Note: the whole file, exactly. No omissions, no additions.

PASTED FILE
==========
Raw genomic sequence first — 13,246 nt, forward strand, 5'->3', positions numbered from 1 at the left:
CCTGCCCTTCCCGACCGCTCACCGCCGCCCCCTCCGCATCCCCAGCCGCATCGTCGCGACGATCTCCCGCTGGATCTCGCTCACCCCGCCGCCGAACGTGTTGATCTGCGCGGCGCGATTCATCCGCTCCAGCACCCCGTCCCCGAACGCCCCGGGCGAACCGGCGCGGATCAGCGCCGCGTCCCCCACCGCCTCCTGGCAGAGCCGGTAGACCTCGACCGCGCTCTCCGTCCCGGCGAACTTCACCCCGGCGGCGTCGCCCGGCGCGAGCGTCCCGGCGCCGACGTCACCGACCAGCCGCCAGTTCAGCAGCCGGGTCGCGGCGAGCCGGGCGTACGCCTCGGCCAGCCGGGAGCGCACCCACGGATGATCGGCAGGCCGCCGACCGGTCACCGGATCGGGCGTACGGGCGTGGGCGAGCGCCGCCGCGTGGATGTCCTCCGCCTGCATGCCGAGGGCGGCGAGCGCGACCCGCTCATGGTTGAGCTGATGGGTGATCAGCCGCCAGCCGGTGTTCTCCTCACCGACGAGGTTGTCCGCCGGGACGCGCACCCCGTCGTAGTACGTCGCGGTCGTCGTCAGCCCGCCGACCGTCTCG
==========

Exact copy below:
Raw genomic sequence first — 13,246 nt, forward strand, 5'->3', positions numbered from 1 at the left:
CCTGCCCTTCCCGACCGCTCACCGCCGCCCCCTCCGCATCCCCAGCCGCATCGTCGCGACGATCTCCCGCTGGATCTCGCTCACCCCGCCGCCGAACGTGTTGATCTGCGCGGCGCGATTCATCCGCTCCAGCACCCCGTCCCCGAACGCCCCGGGCGAACCGGCGCGGATCAGCGCCGCGTCCCCCACCGCCTCCTGGCAGAGCCGGTAGACCTCGACCGCGCTCTCCGTCCCGGCGAACTTCACCCCGGCGGCGTCGCCCGGCGCGAGCGTCCCGGCGCCGACGTCACCGACCAGCCGCCAGTTCAGCAGCCGGGTCGCGGCGAGCCGGGCGTACGCCTCGGCCAGCCGGGAGCGCACCCACGGATGATCGGCAGGCCGCCGACCGGTCACCGGATCGGGCGTACGGGCGTGGGCGAGCGCCGCCGCGTGGATGTCCTCCGCCTGCATGCCGAGGGCGGCGAGCGCGACCCGCTCATGGTTGAGCTGATGGGTGATCAGCCGCCAGCCGGTGTTCTCCTCACCGACGAGGTTGTCCGCCGGGACGCGCACCCCGTCGTAGTACGTCGCGGTCGTCGTCAGCCCGCCGACCGTCTCG